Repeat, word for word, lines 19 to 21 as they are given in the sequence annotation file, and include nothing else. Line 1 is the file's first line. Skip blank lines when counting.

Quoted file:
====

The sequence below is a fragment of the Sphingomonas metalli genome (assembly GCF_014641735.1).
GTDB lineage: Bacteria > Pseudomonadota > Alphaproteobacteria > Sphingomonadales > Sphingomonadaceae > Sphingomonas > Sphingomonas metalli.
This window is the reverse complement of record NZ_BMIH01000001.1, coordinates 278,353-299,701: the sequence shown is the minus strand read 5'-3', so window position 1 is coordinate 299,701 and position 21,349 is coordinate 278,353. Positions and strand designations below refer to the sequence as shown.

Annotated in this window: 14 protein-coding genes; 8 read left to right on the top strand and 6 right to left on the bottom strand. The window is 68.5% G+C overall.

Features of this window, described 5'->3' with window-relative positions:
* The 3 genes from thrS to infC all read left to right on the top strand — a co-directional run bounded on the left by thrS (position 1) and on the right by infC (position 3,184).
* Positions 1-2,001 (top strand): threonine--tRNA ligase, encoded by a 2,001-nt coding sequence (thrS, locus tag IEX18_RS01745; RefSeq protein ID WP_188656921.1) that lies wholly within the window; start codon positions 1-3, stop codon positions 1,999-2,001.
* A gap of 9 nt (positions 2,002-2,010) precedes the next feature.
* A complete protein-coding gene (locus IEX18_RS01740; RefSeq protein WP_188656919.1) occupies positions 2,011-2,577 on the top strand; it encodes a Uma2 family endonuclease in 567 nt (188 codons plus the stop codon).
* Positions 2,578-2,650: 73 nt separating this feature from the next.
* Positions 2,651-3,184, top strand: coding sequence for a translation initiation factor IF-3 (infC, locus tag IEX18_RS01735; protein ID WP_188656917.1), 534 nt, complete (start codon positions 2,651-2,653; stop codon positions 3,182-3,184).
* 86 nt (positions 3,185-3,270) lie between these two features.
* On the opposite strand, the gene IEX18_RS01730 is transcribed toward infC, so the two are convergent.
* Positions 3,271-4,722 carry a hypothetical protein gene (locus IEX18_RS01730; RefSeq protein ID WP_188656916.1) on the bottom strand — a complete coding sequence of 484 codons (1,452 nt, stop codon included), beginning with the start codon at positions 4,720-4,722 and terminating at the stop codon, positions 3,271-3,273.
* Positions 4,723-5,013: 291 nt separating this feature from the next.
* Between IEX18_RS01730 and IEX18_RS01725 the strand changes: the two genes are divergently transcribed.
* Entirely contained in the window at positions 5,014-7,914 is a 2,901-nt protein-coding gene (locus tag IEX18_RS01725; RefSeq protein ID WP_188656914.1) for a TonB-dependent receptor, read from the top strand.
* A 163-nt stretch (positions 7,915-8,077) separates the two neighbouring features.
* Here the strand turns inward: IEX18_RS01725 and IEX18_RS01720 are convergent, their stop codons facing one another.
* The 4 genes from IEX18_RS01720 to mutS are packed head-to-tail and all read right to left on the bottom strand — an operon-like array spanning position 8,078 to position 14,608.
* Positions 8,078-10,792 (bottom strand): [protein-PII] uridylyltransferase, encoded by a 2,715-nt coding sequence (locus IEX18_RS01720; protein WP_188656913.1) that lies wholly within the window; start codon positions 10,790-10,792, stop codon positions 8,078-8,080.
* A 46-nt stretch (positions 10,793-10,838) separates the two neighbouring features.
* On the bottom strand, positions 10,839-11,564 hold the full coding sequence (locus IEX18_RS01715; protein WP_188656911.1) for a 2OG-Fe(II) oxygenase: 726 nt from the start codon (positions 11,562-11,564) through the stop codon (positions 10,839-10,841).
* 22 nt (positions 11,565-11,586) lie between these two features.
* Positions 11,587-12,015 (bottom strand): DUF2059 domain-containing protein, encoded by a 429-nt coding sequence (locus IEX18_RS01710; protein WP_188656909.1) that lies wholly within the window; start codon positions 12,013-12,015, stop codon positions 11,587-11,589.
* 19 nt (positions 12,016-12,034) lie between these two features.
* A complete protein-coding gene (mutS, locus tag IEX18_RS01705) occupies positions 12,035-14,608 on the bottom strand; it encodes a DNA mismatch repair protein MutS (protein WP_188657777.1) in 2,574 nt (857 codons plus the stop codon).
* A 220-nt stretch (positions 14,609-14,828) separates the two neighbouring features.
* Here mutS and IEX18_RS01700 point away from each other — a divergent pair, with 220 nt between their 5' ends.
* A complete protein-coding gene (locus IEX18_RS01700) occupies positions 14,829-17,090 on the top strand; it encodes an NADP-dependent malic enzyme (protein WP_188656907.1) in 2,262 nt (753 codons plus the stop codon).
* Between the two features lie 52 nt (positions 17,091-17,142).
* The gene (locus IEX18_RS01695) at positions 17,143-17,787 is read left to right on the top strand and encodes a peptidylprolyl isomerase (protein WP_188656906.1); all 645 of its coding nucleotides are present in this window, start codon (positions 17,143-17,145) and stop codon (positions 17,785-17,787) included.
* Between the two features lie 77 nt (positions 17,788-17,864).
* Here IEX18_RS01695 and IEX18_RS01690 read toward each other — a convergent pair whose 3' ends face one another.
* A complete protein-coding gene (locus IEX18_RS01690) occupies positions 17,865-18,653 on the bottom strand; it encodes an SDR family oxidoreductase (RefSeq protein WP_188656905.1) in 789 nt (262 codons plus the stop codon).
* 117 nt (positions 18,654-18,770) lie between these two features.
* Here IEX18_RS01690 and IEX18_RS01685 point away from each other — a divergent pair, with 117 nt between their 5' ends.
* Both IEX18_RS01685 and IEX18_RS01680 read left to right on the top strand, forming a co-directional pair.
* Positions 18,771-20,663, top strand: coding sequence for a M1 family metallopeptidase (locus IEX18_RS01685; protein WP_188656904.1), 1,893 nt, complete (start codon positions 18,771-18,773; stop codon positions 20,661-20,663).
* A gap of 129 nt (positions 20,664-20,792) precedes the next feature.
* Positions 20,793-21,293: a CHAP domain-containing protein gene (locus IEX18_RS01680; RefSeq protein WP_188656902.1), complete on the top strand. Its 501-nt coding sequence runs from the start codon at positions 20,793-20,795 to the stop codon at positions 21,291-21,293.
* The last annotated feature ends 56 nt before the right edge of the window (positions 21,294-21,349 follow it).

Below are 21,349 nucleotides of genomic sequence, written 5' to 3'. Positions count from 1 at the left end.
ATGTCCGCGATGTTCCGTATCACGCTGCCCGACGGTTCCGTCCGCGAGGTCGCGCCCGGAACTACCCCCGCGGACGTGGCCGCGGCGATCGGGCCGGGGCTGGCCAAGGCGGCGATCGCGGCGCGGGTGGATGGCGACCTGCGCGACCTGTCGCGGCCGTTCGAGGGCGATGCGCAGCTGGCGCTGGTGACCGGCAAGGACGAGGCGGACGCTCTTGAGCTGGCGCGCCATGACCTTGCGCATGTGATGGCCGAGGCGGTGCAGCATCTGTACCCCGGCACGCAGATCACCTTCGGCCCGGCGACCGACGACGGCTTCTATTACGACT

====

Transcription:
* Here the strand turns inward: IEX18_RS01725 and IEX18_RS01720 are convergent, their stop codons facing one another.
* The 4 genes from IEX18_RS01720 to mutS are packed head-to-tail and all read right to left on the bottom strand — an operon-like array spanning position 8,078 to position 14,608.
* Positions 8,078-10,792 (bottom strand): [protein-PII] uridylyltransferase, encoded by a 2,715-nt coding sequence (locus IEX18_RS01720; protein WP_188656913.1) that lies wholly within the window; start codon positions 10,790-10,792, stop codon positions 8,078-8,080.